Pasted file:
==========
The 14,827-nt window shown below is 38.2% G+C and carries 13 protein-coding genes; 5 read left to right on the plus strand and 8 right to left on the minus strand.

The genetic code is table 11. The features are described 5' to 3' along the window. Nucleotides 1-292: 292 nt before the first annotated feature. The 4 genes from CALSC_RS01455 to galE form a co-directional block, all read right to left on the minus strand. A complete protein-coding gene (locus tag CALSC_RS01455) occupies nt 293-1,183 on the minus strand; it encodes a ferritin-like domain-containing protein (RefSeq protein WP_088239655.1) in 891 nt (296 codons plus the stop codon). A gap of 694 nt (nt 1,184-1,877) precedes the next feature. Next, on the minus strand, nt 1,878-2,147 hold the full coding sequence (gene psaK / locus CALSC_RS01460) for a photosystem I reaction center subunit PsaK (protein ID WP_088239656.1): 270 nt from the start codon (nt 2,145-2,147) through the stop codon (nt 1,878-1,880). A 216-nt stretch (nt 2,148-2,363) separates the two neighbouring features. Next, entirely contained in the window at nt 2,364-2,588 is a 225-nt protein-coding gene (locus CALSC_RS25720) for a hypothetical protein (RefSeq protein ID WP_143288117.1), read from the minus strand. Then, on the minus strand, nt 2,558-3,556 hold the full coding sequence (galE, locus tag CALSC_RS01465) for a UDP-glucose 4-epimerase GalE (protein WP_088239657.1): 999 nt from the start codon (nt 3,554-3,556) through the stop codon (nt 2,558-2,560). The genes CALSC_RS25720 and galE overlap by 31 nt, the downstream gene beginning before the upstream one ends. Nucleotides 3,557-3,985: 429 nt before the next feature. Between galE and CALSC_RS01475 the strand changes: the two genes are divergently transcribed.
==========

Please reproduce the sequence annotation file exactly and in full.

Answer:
The 14,827-nt window shown below is 38.2% G+C and carries 13 protein-coding genes; 5 read left to right on the plus strand and 8 right to left on the minus strand.

The genetic code is table 11. The features are described 5' to 3' along the window. Nucleotides 1-292: 292 nt before the first annotated feature. The 4 genes from CALSC_RS01455 to galE form a co-directional block, all read right to left on the minus strand. A complete protein-coding gene (locus tag CALSC_RS01455) occupies nt 293-1,183 on the minus strand; it encodes a ferritin-like domain-containing protein (RefSeq protein WP_088239655.1) in 891 nt (296 codons plus the stop codon). A gap of 694 nt (nt 1,184-1,877) precedes the next feature. Next, on the minus strand, nt 1,878-2,147 hold the full coding sequence (gene psaK / locus CALSC_RS01460) for a photosystem I reaction center subunit PsaK (protein ID WP_088239656.1): 270 nt from the start codon (nt 2,145-2,147) through the stop codon (nt 1,878-1,880). A 216-nt stretch (nt 2,148-2,363) separates the two neighbouring features. Next, entirely contained in the window at nt 2,364-2,588 is a 225-nt protein-coding gene (locus CALSC_RS25720) for a hypothetical protein (RefSeq protein ID WP_143288117.1), read from the minus strand. Then, on the minus strand, nt 2,558-3,556 hold the full coding sequence (galE, locus tag CALSC_RS01465) for a UDP-glucose 4-epimerase GalE (protein WP_088239657.1): 999 nt from the start codon (nt 3,554-3,556) through the stop codon (nt 2,558-2,560). The genes CALSC_RS25720 and galE overlap by 31 nt, the downstream gene beginning before the upstream one ends. Nucleotides 3,557-3,985: 429 nt before the next feature. Between galE and CALSC_RS01475 the strand changes: the two genes are divergently transcribed.